For the PS4 launch, things fell somewhere in between. USgamer had enough traction to get early access to PS4… but only a few days early, as opposed to larger outlets who have had their machines for quite a while. Hence several of us on the USgamer team basically drowning in PS4 since Monday. It could have been better, but it could have been a lot worse. I mean, I could still be working on Killzone and Knack instead of just Knack.
I’m not sure what this really contributes to the ongoing message board rage-debate about how games journalism is broken and terrible. I guess it proves the point on one level, because this meritocracy-by-traffic as determined by corporate public relations gatekeepers isn’t exactly a level playing field. Then again, can you really blame them? They have a few thousand assholes clamoring for games and systems every day, and somehow they have to sort out who legitimately wants to cover them and who just wants a free handout.
The reality is that publishers really do have all the power over their industry of interactive toys, which means that if you want early access for reviews, or even to talk to the people who make said toys, you have to go through the company. Worse, as the traditional AAA packaged retail game industry shrinks in around itself, those gatekeepers guard that shriveling power with ever more jealousy. These days, the gaming press doesn’t hold nearly as much interest for a lot of them as overnight YouTube stars who set up a video feed from a basement somewhere and blew the doors off IGN and Machinima’s video traffic combined on a budget of about $300… and who are likely to be a lot more easily swayed by gifts and attention from the people who make their favorite games than us jaded jerks in the press. Overall, the games industry is a panicked dinosaur crossing its tiny little T-Rex fingers and hoping that this huge looming meteorite of irrelevance streaks right on overhead. Trying to write about it is therefore probably the most boneheaded career decision anyone could make.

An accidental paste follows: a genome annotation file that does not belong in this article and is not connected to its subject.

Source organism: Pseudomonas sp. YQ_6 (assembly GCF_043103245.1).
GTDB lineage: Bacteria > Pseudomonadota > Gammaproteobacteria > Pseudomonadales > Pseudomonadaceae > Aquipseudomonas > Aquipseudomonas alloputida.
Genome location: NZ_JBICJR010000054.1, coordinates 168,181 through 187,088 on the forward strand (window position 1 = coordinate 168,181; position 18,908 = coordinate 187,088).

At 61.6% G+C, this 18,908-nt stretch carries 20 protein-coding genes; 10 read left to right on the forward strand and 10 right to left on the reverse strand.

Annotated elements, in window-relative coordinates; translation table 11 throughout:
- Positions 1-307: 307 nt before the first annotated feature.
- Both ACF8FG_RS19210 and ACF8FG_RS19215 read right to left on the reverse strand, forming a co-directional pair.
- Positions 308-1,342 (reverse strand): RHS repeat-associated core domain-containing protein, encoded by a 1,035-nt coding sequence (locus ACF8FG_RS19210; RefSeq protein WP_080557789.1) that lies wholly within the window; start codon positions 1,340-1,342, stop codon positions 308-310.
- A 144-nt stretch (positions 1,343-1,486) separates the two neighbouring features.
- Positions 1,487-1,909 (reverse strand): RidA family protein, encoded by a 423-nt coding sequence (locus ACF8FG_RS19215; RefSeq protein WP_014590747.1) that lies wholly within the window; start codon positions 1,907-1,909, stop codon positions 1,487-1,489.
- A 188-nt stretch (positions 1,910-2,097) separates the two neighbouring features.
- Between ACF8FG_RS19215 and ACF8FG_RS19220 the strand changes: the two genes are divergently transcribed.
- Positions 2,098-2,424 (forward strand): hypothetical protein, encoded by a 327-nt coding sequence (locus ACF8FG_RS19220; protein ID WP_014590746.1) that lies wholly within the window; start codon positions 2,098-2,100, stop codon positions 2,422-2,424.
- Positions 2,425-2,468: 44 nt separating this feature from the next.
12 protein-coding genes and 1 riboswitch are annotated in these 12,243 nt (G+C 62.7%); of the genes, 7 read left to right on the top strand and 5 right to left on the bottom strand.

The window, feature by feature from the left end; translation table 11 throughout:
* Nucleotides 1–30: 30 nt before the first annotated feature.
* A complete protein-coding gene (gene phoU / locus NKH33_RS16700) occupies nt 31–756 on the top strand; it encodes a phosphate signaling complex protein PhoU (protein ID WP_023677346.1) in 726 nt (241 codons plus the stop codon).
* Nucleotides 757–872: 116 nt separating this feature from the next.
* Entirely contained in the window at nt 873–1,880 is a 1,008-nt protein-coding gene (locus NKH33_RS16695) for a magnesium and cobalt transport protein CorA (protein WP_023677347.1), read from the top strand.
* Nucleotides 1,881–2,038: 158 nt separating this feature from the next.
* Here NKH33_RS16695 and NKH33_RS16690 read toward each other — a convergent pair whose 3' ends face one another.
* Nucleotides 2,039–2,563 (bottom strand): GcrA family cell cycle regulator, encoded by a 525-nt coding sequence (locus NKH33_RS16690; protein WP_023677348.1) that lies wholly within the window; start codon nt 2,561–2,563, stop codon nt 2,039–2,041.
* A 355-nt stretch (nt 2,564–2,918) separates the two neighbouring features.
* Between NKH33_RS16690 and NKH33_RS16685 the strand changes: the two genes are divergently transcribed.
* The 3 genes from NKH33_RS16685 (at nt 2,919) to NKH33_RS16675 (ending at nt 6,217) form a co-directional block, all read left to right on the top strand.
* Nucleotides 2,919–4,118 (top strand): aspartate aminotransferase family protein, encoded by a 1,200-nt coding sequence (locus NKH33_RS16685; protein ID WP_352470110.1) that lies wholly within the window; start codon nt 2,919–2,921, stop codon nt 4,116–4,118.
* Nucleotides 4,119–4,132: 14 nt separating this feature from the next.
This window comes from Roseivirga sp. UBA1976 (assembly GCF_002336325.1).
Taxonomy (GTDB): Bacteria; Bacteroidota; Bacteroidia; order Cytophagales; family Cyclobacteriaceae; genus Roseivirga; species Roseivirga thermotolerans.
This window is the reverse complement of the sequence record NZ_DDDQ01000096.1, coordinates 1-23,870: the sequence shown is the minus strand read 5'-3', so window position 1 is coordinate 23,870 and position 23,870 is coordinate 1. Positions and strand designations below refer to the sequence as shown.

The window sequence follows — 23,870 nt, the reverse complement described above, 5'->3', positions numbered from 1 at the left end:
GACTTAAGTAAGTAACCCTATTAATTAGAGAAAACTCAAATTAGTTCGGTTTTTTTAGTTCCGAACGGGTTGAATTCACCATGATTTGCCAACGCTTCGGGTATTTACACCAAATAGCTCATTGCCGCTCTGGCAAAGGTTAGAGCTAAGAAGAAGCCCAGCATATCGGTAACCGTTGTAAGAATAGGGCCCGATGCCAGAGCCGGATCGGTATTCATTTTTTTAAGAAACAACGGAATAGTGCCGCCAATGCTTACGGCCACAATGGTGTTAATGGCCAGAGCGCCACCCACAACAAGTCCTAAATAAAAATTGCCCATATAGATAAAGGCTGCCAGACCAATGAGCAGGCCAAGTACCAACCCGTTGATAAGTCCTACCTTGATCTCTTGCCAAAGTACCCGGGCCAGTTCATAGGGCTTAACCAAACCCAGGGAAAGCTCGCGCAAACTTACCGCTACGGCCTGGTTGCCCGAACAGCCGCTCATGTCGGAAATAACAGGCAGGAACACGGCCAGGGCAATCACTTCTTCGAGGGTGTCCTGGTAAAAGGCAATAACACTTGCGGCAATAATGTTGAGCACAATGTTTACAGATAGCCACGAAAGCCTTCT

Of course, you don’t have to deal with the publisher system. You can wait and review games and systems after their retail release. Hardly anyone will read what you write, of course, so it’s tough to build a viable business like this. But it’s an option. The other is the bypass the system altogether and write great articles about independent developers and game creators who don’t have PR doing overwatch on their every utterance. This is also a difficult road to creating a sustainable business, but it’s an option as well. I know there’s no convincing some people that the games press isn’t uniformly paid off and deeply corrupt, but my time at USgamer has been a reminder that it’s a struggle enough just to get publishers to work with you enough to get your job done — they sure as heck aren’t lavishing us with riches.
This isn’t a complaint, or sour grapes, or anything like that. I’m just musing on things I already knew, albeit from a different perspective than in the past. Believe me, I’m well past the point of complaining about my job, because I could have walked away from the gaming press years ago. But for some reason I actually enjoy writing about games, despite the obstacles thrown up by companies who view me and my peers as beneath contempt, for an audience that sees us as worthy of nothing but contempt. I think that’s called “masochism.”